Here's my side of an email exchange I had with a friend about Superman Returns:
1.It’s a middling film: not great and not terrible. It has its moments. One moment is when Superman takes Lois on a little night flight over NYC. Another is his freefall from heaven to earth.
2.One problem is the built-in limitations of the Superman character. He’s basically a juvenile fantasy: what every little boy would like to be like, or every adolescent who’s been bullied at school.
Superman is godlike: virtually omniscient, omnipotent, and omnipresent. That doesn’t leave much potential for character development.
Making him vulnerable to kryptonite is a way of giving him an Achilles heel. But that’s a limited plot device.
Likewise, you can try to accentuate his social isolation, as an alien outsider and loner.
3.There are some potential avenues that a screenwriter could explore. What about the temptation to abuse his powers? His potential for evil?
Or you could have him kidnap Lois and try to win her affections by tempting her with all the goodies that his superhuman powers can lavish on her.
4.In this film, the character of Lois isn’t very appealing. A career woman with no time for the men in her life. Not the ideal love-interest. Who’d want her for a girfriend? She’s married to her job.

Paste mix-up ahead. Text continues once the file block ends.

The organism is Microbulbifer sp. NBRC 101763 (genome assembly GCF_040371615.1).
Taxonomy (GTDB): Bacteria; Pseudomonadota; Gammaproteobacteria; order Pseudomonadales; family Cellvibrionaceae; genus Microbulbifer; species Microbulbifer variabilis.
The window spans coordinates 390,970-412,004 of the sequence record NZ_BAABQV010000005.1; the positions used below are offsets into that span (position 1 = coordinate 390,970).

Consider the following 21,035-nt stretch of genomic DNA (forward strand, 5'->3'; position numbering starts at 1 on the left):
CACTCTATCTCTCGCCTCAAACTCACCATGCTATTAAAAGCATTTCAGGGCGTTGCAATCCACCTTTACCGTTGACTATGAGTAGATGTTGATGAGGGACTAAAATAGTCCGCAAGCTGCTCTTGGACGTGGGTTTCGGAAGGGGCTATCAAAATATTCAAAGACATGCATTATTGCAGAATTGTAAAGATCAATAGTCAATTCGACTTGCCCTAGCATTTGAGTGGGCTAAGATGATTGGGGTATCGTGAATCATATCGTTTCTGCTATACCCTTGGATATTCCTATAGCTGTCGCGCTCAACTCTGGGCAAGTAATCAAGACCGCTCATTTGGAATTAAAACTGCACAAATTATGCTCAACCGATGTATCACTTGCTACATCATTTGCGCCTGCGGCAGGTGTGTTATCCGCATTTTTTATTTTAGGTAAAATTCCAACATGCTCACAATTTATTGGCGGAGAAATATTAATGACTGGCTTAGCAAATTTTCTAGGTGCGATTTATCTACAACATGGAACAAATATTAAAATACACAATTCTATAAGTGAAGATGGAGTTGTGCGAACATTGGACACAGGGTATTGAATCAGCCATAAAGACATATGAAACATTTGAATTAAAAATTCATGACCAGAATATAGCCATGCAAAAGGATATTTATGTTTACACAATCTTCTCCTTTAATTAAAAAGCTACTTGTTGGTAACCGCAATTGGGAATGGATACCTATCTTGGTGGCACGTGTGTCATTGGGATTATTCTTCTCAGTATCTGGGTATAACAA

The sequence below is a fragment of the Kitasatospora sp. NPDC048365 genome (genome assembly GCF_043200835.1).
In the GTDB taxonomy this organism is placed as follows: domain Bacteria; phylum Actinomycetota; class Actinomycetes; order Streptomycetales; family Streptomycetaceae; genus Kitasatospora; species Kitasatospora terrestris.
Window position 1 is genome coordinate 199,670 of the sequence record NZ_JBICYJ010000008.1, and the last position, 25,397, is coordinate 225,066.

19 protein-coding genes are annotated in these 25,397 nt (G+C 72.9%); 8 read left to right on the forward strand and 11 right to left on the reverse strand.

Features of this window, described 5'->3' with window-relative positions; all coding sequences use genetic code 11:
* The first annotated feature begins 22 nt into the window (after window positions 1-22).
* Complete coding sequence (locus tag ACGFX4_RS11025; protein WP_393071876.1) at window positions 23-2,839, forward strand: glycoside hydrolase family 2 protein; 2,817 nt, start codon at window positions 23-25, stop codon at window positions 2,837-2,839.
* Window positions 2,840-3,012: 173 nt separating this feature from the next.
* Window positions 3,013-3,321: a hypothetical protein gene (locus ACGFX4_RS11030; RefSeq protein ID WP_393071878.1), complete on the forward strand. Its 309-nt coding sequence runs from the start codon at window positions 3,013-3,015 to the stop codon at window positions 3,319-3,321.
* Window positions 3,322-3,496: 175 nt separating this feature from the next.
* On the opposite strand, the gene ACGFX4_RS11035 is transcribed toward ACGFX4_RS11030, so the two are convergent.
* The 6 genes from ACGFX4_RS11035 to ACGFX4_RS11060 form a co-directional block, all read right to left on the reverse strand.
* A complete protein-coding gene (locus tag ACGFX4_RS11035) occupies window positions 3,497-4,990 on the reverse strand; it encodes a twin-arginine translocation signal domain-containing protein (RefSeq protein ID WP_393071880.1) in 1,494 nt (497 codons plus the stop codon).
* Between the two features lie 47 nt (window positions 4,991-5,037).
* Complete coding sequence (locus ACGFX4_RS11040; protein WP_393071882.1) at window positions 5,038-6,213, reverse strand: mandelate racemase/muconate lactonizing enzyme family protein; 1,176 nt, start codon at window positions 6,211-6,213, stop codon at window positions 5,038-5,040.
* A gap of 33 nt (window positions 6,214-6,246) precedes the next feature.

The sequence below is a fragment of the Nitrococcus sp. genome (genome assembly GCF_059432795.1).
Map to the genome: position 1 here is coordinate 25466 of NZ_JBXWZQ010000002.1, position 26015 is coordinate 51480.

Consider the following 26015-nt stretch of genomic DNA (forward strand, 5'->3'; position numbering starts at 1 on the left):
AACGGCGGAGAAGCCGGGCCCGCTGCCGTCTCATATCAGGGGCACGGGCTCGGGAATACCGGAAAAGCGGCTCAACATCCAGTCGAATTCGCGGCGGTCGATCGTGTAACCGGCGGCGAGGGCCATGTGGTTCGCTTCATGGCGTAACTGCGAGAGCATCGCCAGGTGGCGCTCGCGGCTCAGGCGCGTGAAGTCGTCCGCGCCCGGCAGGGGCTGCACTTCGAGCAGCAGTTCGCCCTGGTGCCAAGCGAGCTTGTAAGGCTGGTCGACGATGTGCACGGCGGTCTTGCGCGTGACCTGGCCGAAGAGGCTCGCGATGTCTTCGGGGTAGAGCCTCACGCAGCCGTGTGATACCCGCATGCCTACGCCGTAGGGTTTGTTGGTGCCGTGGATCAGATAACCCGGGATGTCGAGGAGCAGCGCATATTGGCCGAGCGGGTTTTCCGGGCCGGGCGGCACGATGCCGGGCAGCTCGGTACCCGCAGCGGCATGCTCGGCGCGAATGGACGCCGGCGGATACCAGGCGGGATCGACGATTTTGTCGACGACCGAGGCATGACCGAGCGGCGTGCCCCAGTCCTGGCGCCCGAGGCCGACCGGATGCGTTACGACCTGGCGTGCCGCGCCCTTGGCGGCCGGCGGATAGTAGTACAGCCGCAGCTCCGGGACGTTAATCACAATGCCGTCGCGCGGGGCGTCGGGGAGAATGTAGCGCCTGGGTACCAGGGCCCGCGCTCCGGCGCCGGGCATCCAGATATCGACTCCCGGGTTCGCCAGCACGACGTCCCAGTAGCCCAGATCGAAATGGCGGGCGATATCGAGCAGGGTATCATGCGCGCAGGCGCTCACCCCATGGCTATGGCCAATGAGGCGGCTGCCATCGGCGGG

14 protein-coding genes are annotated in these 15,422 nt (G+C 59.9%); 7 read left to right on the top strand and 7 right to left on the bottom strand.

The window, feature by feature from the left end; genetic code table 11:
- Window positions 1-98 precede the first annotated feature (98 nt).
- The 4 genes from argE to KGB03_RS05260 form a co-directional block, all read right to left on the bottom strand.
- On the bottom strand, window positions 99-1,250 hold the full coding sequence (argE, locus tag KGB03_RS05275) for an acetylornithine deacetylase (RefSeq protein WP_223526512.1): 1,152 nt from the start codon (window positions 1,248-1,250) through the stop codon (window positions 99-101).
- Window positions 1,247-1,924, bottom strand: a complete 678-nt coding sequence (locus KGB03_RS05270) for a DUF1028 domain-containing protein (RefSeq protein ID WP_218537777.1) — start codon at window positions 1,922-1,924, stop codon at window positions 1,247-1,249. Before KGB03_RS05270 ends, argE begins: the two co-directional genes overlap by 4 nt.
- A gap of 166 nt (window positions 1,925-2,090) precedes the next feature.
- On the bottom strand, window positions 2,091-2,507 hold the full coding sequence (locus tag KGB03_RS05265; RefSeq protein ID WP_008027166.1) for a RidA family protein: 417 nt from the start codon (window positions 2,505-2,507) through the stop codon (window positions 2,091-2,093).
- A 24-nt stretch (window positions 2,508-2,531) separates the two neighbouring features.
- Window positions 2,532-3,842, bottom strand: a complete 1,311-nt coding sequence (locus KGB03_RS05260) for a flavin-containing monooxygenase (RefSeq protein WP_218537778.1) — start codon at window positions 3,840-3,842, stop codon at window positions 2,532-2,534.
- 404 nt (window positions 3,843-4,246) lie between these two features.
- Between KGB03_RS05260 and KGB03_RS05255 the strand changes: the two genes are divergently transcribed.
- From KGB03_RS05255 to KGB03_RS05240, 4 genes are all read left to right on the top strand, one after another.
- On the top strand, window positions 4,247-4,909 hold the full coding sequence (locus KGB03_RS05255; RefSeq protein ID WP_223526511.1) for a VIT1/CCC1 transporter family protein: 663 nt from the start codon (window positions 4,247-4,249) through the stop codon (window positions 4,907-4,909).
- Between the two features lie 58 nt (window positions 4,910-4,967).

5.In this film, the character of Lex Luther was also a failure. Comic book villains are supposed to be enjoyable in a perverse way. Have a wicked sense of humor. A flair for the dramatic.
This time around Lex Luther simply comes across as mean. Spacey is a fine actor, but maybe he’s too naturalistic to ham it up and play a melodramatic comic book villain. He can’t chew the scenery.
6.Also, the save-the-world theme is a tired dramatic convention. That doesn’t mean it shouldn’t be used. But it’s so overused that it requires a lot of imagination to breathe fresh life into that dramatic convention.
Likewise, having Superman restrain muggers and bank robbers and so on has limited dramatic potential. It’s all fairly interchangeable.
7.Finally, there’s an incomplete feeling to the film. I think that’s because directors like to hedge their bets on action films. They need a stand-alone story line. But they also want to leave room for a sequel in case the film is a blockbuster. So you end up with action films that are a dramatic compromise. They aren’t quite satisfying on their own terms because the directors wants to leave the door open for a sequel.